Tuesday, April 24, 2012

On Mixed Legacies

It seems quite likely that, during this decade, evangelicals will mark the passing of four men who profoundly shaped their movement. Tim Challies has offered courageous and perceptive advice for how we ought to think and speak about the legacy of one of them, and I believe his words apply similarly to the other three. We shouldn't "pour crankcase oil over their graves," as I've heard someone else put it. We can and should honor God's servants and commend evidences of grace in their lives. On the other hand, we shouldn't gloss over the detrimental effects of their legacies—particularly when their choices undermined the clarity of the gospel. I'm not sure it's helpful either to be silent at the passing of a person with a mixed legacy (and won't we all have them?) or to redact our eulogies of all that's regrettable. Rather, I wonder if these occasions might present an opportunity to teach the rising generations. Here's a bit of what Challies had to say:
Our worldview ought to be big enough to deal with such things [as Colson's sinful—Challies' word—contributions to Evangelicals and Catholics Together and the Manhattan Declaration]. To portray Charles Colson as all villain is unfair to the man; to portray him as all spiritual giant is unfair to the church. Let’s not be afraid to call it as it is.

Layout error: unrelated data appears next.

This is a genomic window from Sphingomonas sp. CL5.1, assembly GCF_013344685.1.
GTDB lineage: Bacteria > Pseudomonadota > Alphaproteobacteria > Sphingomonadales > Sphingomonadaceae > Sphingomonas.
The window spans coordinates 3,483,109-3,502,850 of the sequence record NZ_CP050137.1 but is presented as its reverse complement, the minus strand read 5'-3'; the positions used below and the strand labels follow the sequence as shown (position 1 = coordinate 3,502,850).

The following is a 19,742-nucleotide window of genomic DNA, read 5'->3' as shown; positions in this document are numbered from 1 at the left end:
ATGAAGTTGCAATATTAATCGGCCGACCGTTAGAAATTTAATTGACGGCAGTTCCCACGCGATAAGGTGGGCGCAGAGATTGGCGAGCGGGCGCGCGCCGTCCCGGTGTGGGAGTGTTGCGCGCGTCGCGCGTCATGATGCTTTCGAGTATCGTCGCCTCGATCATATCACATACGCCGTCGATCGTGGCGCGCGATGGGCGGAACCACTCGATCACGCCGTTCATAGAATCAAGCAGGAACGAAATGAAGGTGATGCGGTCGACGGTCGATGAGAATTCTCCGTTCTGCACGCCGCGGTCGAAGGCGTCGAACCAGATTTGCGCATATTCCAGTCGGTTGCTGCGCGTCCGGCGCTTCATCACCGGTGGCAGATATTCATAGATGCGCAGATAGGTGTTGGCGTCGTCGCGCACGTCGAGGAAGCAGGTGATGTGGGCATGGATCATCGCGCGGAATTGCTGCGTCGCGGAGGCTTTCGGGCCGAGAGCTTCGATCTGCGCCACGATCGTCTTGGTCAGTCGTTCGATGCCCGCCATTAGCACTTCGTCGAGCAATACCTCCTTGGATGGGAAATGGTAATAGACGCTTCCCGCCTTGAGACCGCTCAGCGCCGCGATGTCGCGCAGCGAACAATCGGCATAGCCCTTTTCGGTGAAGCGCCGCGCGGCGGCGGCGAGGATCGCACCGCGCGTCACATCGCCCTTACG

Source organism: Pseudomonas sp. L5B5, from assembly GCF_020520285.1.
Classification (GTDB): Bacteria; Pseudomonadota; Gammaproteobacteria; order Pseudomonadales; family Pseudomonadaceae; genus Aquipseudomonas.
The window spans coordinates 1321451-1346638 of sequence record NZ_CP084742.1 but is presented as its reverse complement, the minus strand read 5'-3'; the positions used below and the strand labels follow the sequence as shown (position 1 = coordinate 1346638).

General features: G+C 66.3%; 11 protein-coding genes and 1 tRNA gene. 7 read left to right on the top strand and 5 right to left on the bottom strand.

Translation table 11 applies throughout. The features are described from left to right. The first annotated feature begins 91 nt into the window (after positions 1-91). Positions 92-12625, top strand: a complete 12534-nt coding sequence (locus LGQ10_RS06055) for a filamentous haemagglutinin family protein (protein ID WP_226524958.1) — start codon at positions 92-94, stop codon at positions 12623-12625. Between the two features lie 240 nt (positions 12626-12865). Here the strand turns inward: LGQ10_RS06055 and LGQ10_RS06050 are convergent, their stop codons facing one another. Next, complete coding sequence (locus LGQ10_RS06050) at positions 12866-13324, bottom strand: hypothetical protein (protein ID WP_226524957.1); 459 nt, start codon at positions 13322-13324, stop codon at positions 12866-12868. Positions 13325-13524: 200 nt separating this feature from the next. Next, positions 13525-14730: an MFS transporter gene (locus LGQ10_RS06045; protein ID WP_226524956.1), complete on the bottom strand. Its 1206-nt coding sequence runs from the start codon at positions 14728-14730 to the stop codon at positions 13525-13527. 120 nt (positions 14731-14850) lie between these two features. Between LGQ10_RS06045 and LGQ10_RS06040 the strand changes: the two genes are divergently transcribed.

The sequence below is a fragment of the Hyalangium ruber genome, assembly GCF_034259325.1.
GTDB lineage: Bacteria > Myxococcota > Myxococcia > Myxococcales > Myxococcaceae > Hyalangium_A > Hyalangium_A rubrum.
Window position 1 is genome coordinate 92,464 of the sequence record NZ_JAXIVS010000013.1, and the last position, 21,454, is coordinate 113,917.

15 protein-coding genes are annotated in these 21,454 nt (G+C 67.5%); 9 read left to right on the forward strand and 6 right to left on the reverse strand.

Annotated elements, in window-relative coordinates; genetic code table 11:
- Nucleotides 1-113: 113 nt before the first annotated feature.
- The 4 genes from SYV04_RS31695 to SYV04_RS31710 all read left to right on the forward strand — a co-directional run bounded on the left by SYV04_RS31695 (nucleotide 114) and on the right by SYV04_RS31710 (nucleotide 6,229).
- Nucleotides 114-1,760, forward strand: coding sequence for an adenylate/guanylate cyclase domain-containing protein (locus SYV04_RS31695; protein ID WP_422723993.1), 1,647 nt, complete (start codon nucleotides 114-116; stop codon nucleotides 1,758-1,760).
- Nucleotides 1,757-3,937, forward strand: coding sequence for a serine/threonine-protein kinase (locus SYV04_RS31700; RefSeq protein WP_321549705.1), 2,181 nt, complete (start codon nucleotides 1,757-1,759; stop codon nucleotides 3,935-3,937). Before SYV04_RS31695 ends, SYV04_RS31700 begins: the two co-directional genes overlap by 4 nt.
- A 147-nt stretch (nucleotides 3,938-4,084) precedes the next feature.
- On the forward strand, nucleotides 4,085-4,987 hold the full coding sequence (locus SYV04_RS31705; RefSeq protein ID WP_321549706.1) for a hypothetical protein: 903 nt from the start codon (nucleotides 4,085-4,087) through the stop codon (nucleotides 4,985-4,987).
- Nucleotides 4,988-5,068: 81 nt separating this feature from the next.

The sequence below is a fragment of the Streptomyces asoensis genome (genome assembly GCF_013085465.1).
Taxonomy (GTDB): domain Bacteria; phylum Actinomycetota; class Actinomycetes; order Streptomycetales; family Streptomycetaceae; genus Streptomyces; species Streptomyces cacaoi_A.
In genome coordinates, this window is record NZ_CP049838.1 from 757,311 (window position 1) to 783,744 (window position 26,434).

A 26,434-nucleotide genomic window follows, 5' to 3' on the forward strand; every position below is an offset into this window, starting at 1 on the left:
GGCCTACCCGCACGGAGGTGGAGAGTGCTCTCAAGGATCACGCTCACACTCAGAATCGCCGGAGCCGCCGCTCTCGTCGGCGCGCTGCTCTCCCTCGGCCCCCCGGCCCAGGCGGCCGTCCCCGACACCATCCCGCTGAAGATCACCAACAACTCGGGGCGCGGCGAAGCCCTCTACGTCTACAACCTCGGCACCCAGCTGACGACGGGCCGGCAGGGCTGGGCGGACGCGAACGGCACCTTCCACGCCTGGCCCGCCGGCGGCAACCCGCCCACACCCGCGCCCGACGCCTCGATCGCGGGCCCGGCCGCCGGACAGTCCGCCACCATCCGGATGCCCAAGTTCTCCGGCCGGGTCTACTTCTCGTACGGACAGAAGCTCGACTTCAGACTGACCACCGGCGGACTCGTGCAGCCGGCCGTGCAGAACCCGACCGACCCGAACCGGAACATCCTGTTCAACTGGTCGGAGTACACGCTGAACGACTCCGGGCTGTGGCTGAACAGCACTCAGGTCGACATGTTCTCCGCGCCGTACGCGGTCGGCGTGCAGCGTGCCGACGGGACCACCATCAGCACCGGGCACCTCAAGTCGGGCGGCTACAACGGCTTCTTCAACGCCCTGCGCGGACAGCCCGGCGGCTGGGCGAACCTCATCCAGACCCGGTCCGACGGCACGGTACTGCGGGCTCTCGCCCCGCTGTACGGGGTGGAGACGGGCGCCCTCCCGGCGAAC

I agree with Challies, but I actually want to drive his point a bit deeper, because it's not just our worldview that needs to be big enough to deal with these things. We need to recognize that our gospel is big enough to account for our sinful failures. And we need to recognize that our gospel is far too precious to disregard the sinful failures that distort it.


josh said...

thanks for pointing out this article by challies. he respectfully brings up an important point.

Michael C. said...

Good words from Challies. Thanks for the recommendation.

On a number of occasions I've pondered how to respond to the mixed legacy of some of evangelicalism's stars who are soon to pass from the scene. Some of them did true gospel work, but it's hard to commend them when they also introduced such confusion about the gospel.

Anonymous said...

Who are your four men?

1. Stott
2. Colson
3. Graham
4. Packer



Steve Martin said...

I think this is a great time to point out just how much this (deceased) person needed a Savior. No specifics need be mentioned at the funeral service...just that he/she was a inner in need of grace, as we all are.

And then talk about what Jesus did for them and what He will do for us.

I think speaking about the specific sins of a brother/sister in Christ takes the focus away from Christ and puts it back on the sinner.